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Future of Fair Housing at Stake: The Persistence of Exclusionary Zoning in Our State

Posted by Laura Denker on November 2nd 2012

Hurricane Sandy has left a devastating and long-lasting impact on our state. We extend our sympathies to those who have suffered from this storm and best wishes during the challenging rebuild.

As we attempt to return to our every-day routine, on Wednesday, November 14, the New Jersey Supreme Court will still consider the request by Governor Christie and wealthy municipalities to allow towns to exclude low- and moderate-income families, seniors, and people with special needs, reversing four decades of court rulings.

In the past two weeks, we shared information on the general background of the case and on the impact that the Mount Laurel cases have had in New Jersey. This week, we share information on the persistence of exclusionary zoning in our state. The original Mount Laurel decisions resulted both from the personal stories of lower-income people seeking homes and from groundbreaking analysis of how municipal governments made it impossible to build those homes. In 1970, in Middlesex, Monmouth, Morris, and Somerset Counties, apartments and townhouses - the lowest cost forms of housing - were banned on 99.2 percent of land available for residential development.

This exclusionary zoning remains widespread in New Jersey today - if anything it has gotten worse. A 2011 Rowan University analysis of exclusionary zoning in New Jersey shows that, in the fastest growing areas of the state, municipalities have largely outlawed even middle-class housing in their zoning - while continuing to allow dense development of offices and shops.

The analysis found that in Somerset County, 87 percent of residentially zoned land only allows mansions on one acre or more of land. In the same county, only 1 percent of residentially zoned land allows apartments and townhouses. Monmouth County allows only 3 percent for apartments and townhouses and 84 percent for large-lot development. Even the few areas zoned for apartments and townhouses are generally only there because of Mount Laurel.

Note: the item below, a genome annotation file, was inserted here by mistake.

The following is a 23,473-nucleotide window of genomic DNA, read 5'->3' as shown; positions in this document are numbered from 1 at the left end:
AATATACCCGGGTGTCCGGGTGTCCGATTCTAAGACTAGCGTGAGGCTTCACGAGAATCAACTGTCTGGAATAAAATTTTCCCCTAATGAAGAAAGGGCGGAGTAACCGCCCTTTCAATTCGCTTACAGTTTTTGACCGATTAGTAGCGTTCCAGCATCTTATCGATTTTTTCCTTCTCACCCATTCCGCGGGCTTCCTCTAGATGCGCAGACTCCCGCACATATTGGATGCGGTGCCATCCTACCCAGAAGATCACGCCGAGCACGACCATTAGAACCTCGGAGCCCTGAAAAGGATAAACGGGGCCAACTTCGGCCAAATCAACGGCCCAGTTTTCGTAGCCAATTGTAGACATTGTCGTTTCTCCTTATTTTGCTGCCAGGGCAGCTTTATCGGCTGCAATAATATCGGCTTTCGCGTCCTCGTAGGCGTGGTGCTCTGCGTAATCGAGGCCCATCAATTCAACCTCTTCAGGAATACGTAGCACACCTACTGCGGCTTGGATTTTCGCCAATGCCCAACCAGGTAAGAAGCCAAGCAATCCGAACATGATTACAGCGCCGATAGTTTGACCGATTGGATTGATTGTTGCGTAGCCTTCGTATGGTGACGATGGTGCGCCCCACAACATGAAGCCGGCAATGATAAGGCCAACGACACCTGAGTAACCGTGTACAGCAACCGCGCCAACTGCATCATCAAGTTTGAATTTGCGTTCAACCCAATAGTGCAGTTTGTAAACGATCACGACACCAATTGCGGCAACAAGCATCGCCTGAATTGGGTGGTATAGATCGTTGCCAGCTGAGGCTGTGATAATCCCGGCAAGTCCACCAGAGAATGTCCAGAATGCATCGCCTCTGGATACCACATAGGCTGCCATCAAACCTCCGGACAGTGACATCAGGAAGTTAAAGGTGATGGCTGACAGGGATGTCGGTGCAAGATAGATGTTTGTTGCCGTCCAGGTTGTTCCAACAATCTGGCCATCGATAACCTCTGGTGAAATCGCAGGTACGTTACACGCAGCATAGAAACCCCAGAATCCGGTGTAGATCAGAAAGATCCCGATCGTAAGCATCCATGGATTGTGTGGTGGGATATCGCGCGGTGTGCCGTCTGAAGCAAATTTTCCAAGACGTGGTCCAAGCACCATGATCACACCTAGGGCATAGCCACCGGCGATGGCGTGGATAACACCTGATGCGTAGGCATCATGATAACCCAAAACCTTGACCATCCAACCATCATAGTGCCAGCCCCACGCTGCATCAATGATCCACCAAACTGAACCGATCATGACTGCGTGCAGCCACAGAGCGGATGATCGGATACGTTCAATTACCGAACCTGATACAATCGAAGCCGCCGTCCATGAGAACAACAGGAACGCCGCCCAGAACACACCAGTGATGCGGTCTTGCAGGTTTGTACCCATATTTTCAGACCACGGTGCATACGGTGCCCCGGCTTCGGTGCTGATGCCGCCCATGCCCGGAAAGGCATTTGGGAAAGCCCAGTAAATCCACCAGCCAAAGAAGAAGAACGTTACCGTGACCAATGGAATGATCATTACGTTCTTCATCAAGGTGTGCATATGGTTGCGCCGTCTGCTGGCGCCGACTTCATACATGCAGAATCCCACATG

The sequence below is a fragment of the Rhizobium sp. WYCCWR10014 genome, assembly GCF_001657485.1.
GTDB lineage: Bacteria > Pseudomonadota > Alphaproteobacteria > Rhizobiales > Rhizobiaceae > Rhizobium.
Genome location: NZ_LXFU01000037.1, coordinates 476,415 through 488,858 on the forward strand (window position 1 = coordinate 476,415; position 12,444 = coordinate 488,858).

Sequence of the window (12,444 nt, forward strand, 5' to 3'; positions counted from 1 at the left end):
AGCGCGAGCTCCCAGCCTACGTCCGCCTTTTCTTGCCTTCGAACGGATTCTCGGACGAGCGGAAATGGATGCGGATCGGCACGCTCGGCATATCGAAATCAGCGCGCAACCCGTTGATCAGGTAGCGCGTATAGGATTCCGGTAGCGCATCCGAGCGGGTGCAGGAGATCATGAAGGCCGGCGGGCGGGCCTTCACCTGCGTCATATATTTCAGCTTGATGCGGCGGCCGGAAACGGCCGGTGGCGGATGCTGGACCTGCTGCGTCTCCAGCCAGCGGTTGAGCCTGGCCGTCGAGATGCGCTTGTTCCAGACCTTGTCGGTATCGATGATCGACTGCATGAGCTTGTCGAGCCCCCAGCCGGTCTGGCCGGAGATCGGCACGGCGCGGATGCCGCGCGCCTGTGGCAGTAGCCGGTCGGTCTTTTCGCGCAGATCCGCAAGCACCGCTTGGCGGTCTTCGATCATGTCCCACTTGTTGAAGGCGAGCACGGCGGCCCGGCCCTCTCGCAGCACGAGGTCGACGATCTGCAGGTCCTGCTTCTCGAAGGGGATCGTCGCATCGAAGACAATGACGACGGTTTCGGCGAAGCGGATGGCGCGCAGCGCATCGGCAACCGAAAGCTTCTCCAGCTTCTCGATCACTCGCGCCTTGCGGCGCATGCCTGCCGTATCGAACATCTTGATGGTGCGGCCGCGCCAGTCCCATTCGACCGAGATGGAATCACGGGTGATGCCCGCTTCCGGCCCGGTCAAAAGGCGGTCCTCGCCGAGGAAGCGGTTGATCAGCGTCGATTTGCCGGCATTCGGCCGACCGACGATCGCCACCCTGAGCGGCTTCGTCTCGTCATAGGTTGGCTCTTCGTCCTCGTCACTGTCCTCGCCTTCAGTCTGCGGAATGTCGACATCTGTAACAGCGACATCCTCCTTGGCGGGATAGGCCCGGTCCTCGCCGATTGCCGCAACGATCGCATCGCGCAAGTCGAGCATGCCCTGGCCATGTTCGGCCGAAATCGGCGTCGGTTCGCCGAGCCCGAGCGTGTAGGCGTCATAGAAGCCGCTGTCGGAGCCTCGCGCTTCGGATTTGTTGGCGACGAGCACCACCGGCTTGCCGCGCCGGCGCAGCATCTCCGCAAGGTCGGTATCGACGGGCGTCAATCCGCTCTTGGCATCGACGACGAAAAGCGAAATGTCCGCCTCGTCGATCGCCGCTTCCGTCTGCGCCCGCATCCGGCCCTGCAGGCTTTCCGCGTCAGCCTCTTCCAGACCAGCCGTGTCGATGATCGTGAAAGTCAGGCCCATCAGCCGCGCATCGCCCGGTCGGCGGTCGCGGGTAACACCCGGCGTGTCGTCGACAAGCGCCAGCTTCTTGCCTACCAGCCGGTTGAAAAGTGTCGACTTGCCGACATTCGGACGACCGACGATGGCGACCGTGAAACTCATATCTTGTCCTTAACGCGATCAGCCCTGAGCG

While municipalities in Monmouth and Somerset Counties have made it nearly impossible to build apartments and townhouses, they find plenty of space for strip malls and office parks. Somerset County has zoning for 16 times as many jobs as homes, and Monmouth 7 times as many. There is plenty of space for what municipalities see as the “right” kind of development - it’s only when people want to build starter homes that all the sudden there is not enough available land.

If this continues, it’s not hard to see where that path leads. As the Supreme Court itself said in deciding Mount Laurel in 1975: This pattern of land use regulation has been adopted for the same purpose in developing municipality after developing municipality. Almost every one acts solely in its own selfish and parochial interest and in effect builds a wall around itself to keep out those people or entities not adding favorably to the tax base, despite the location of the municipality or the demand for varied kinds of housing.

That’s what happened before 1975. And there is no reason to think that it won’t happen again if the Supreme Court reverses its prior precedent. And a New Jersey full of mansions is not one that works for working families, seniors, people with special needs, or one that keeps our economy competitive.

That’s why, on November 14, we and our allies will be asking the Supreme Court to make sure that land use regulations include the poor as well as the rich, African-Americans and Latinos as well as non-Hispanic whites, and people with special needs as well as people who can afford mansions. When everyone has a place in our communities, we all win.